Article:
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Message.UseDeadLetterQueue Property

Gets or sets a value that indicates whether a copy of the message that could not be delivered should be sent to a dead-letter queue.

Namespace:  System.Messaging
Assembly:  System.Messaging (in System.Messaging.dll)

[MessagingDescriptionAttribute("MsgUseDeadLetterQueue")]
public bool UseDeadLetterQueue { get; set; }

Property Value

Type: System.Boolean
true if message-delivery failure should result in a copy of the message being sent to a dead-letter queue; otherwise, false. The default is false.

ExceptionCondition
InvalidOperationException

The message queue is filtered to ignore the UseDeadLetterQueue property.

The UseJournalQueue and UseDeadLetterQueue properties specify how Message Queuing tracks a message. If UseDeadLetterQueue is true, delivery failure (of a non-transactional message), causes the message to be sent to the non-transactional dead-letter queue on the computer that could not deliver the message. Delivery failure could be caused by a message timer expiring, for example.

In the case of delivery failure for a transactional message, Message Queuing sends the message to the transactional dead-letter queue on the source machine in all negative and in-doubt cases.

When you store messages in a dead-letter queue, you should clear the queue periodically to remove messages that are no longer needed. Messages stored in dead-letter queues count against the size quota for the computer where the queue resides. The computer quota is set by the administrator and refers to the size allocated for storing messages on the whole computer, not just in a single queue.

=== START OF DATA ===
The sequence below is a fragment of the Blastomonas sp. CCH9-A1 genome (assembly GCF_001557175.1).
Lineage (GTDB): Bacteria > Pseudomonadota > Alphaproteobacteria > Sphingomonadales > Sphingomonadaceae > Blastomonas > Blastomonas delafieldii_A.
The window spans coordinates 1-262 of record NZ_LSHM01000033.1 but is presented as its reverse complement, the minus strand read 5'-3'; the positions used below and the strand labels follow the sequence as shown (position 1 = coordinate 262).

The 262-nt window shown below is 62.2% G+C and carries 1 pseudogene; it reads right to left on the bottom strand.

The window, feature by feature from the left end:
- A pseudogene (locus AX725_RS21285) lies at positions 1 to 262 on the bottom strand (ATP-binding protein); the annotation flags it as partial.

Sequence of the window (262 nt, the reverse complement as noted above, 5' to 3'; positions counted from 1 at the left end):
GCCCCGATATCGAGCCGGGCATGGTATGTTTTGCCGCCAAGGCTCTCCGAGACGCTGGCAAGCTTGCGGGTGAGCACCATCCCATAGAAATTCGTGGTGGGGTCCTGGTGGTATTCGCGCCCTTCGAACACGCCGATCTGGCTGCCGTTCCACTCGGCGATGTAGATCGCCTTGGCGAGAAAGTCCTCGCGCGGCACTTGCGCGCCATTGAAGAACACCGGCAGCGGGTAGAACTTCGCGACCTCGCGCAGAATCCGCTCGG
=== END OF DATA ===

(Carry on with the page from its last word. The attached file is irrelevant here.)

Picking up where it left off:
You do not create a journal or dead-letter queue. These are both system queues that Message Queuing generates.

The following code example gets and sets the value of a message's UseDeadLetterQueue property.

// Set the message's UseDeadLetterQueue property.
orderMessage.UseDeadLetterQueue = true;

// Display the new value of the message's UseDeadLetterQueue property.
Console.WriteLine("Message.UseDeadLetterQueue: {0}",
    orderMessage.UseDeadLetterQueue);

.NET Framework

Supported in: 4.6, 4.5, 4, 3.5, 3.0, 2.0, 1.1, 1.0

.NET Framework Client Profile

Supported in: 4, 3.5 SP1

Windows 8.1, Windows Server 2012 R2, Windows 8, Windows Server 2012, Windows 7, Windows Vista SP2, Windows Server 2008 (Server Core Role not supported), Windows Server 2008 R2 (Server Core Role supported with SP1 or later; Itanium not supported)

The .NET Framework does not support all versions of every platform. For a list of the supported versions, see .NET Framework System Requirements.

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